Colombia’s president declared on Monday that the South American country would not “participate in NATO military operations,” after it partnered with the North American “freedom and security” global partnership last year.
Colombia is a “global partner,” meaning it would participate in areas of cyber and maritime security, terrorism and ties to organized crime, according to NATO’s website.
En Bruselas tendremos reuniones con directivos de la Unión Europea. Luego formalizaremos estatus de Colombia como socio global de la OTAN, @NATO. Esto permite realizar entrenamientos y compartir información sobre crimen organizado. pic.twitter.com/4Pr75G00EI
— Juan Manuel Santos (@JuanManSantos) May 28, 2018
Santos’ comments on Monday come after Venezuela denounced the partnership as a “serious threat to regional peace and stability”.
El Gobierno Bolivariano de Venezuela denuncia la intención de las autoridades colombianas de introducir en América Latina una alianza militar externa con capacidad nuclear, ante el ingreso de ese país como socio global en la Organización del Tratado del Atlántico Norte (OTAN) pic.twitter.com/gMkCofG3Uv
— Jorge Arreaza M (@jaarreaza) May 26, 2018
Colombia’s Defense Minister Luis Carlos Villegas reiterated to LA FM what the global partnership meant, and said its membership in the OECD and NATO was not to incite “a commercial war” with Venezuela, nor “for [military] war, its simply to belong to the best instances of good practices”.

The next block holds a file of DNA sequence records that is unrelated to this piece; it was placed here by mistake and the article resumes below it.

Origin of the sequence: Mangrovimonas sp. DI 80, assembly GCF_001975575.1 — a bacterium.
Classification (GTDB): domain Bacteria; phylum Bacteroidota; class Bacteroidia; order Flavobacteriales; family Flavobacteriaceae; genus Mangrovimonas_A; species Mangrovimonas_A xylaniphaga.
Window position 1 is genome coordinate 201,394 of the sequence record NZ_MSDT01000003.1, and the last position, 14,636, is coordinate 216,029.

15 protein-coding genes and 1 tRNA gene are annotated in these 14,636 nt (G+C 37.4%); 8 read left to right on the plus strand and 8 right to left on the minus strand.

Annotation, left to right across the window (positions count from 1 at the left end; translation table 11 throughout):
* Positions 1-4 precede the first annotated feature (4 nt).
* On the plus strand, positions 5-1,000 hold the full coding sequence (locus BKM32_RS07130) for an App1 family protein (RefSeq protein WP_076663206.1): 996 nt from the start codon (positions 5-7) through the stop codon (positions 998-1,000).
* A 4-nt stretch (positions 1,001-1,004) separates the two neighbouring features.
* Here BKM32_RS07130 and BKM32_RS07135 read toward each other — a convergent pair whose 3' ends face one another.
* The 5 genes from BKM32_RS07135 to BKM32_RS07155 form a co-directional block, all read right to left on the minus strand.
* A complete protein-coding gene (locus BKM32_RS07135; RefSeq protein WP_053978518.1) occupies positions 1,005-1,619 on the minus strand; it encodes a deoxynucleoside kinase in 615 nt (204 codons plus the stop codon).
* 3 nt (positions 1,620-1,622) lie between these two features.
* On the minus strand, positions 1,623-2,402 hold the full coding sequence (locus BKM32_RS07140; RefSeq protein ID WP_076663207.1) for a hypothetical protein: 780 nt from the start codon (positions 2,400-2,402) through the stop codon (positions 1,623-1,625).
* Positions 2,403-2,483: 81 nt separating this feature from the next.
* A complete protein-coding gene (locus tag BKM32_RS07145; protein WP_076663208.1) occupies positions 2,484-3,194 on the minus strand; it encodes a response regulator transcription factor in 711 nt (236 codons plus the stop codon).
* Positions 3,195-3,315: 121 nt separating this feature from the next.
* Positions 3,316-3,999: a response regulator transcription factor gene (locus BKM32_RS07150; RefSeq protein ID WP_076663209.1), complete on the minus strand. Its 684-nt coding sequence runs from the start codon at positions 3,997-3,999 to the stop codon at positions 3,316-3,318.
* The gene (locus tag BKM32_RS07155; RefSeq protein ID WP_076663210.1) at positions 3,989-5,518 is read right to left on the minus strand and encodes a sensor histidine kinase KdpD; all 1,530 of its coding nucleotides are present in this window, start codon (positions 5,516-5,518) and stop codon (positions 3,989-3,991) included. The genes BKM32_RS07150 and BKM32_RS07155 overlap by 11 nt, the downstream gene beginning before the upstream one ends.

Colombia’s constitutional court had originally invalidated the exchange of classified intelligence between the government and NATO in 2015 because of “procedural irregularities” in how voting was performed in the Senate for a law supposed to allow the exchange of intelligence.
Santos has welcomed the development, claiming that “Colombia benefits a lot from being an active part of the international community.”
“Many of the problems we face are increasingly global and need the support and collaboration of other countries for their solution,” added the outgoing head of state.
Santos will meet with NATO’s Secretary General on Thursday in Brussels to sign a formal agreement.